What is Active Directory?
Active Directory (AD) is a directory introduced by Microsoft in 2000 with Windows 2000 Server. It lists the elements (users and resources: servers, shared folders, printers, etc.) that affect the network and the rights associated with them. It contains, for example, user identification information. Because the Active Directory is the nerve centre of a company's information system, it is a prime target for attackers. In all the cybersecurity audits carried out by PwC's Cyber teams in 2021, security flaws relating to the AD were identified. The complexity of the system means that attacks are numerous, difficult to detect quickly and persistent. It is therefore essential to deploy an Active Directory security management policy as soon as it is implemented, and to monitor it closely. Compromising your AD can have disastrous and long-lasting consequences for your organisation.
How can you guard against the main risks associated with AD?
1- Adopt a sound password management policy
According to IBM's latest study, Cost of Data Breach Report 2021, 20% of security breaches are caused by compromised credentials, which include passwords. IBM estimates that it takes almost 341 days to identify and contain a breach originating from this initial source (compared with an average of 287 days for all sources combined). It takes longer and costs more to identify and remedy this type of compromise. By hacking into the account of a single user who has administrator rights, the attacker can then access machines in the domain and carry out malicious actions long enough to compromise the AD before being unmasked. The implementation of a password management policy is therefore essential to limit this risk in an AD environment. The ANSSI (Agence Nationale de la Sécurité des Systèmes d'Information - French National Agency for Information Systems Security) has issued recommendations on the security of passwords, including their length, complexity, expiry date and robustness.
2- Be rigorous about updates
Active Directory is made up of objects such as application servers and domain controllers (DCs), whose compromise could be disastrous for the organisation. Software vulnerabilities are regularly discovered and corrected. As the publication of a patch gives attackers valuable information about the vulnerabilities concerned, it is vital to deploy updates quickly, as the means of exploiting them generally become available in just a few days. So remember to deploy the patches made available by Microsoft as soon as possible after they have been published. Domain Controllers are the first servers in your IS to be updated!
3- Implement the Tier-Model
Microsoft has introduced a delegation model called the Tier-Model or Tiering Model, which aims to improve the security of the AD. In short, this model enables you to secure your Active Directory by separating it into layers, giving each layer (called Tier 0, Tier 1 and Tier 2) specific machine access and associated rights. By distinguishing between three types of machine (Domain Controllers, application servers and workstations), and by associating dedicated accounts and administration infrastructure with each type, we create an airtight seal that reduces the scope for compromise. For example, the Tier-Model prevents a domain administrator (the most privileged role) from divulging his authentication secrets on a less privileged server or on his workstation exposed to external threats.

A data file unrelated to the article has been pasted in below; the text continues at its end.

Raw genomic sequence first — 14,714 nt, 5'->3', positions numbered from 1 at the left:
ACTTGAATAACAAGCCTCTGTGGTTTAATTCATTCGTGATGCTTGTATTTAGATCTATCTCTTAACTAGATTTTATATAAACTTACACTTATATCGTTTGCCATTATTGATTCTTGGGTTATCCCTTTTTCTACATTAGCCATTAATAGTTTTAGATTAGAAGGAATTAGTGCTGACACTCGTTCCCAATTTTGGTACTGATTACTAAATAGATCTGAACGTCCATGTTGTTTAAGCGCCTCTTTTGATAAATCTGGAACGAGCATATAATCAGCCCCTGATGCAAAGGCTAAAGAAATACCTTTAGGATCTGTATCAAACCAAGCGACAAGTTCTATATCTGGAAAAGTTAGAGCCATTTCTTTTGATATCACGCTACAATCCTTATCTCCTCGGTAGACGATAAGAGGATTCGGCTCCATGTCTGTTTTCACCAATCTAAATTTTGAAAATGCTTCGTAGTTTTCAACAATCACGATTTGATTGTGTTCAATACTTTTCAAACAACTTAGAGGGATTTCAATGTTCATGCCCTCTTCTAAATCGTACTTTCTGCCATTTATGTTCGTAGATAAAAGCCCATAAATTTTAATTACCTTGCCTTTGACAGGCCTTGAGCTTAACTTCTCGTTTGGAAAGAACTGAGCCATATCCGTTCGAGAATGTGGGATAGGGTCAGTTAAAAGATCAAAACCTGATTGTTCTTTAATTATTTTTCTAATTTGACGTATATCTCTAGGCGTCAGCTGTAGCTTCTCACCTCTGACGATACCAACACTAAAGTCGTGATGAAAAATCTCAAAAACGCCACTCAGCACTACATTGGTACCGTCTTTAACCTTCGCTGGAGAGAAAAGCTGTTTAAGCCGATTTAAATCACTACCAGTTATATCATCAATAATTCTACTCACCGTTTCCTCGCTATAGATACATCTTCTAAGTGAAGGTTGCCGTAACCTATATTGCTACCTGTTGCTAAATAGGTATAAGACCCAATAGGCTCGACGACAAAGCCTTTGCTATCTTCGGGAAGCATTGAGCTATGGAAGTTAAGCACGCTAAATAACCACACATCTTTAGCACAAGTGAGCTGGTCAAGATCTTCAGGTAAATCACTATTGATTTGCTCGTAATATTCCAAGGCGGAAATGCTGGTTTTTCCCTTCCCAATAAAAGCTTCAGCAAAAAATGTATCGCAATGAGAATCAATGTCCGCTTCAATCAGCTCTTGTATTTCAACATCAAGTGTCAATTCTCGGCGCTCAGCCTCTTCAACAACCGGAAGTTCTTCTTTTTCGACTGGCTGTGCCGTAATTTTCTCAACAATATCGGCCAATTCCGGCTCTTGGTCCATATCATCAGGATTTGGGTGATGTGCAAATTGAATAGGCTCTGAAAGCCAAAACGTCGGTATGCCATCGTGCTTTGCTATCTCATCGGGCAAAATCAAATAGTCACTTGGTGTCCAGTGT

4- Educate and train your users
By implementing the Tier-Model within your infrastructure, you are protecting yourself against major risks. However, it is essential that users understand it properly, because it impacts the way they work and can have a major impact on system security. We know that the human factor is essential in any cyber incident, whatever its form or scope. While the Tier-Model may seem simple on the surface, it is vital that users with privileges are trained and understand the issues associated with their status as administrators. For example, administrators with Tier 0 privileges (the Domain Controllers and critical servers layer) need to be extremely well versed in security issues, as they are accessing the most critical layer of the AD.
5- Audit continuously
As we said earlier, the main vulnerability comes from the human factor, and the initial compromise can be long and difficult to identify. It is therefore essential to monitor changes made to the overall configuration of the AD or to certain sensitive objects, in order to identify as quickly as possible any form of attack or any configuration error that reduces the level of protection. You are also strongly advised to use the traces generated by Active Directory as a source of alerts in your detection system.
6- Be prepared (and humble) in the event of an attack
Despite all your seriousness and security measures, it is not impossible that you may fall victim to one or more attacks. No system can claim to be 100% secure. The adage "prevention is better than cure" is more relevant than ever when it comes to (cyber)security. According to ANSSI (Panorama de la menace informatique 2021), proven intrusions have jumped by 37% in 2021. In this context, it is essential to plan for this eventuality by preparing a Disaster Recovery Plan or Business Continuity Plan.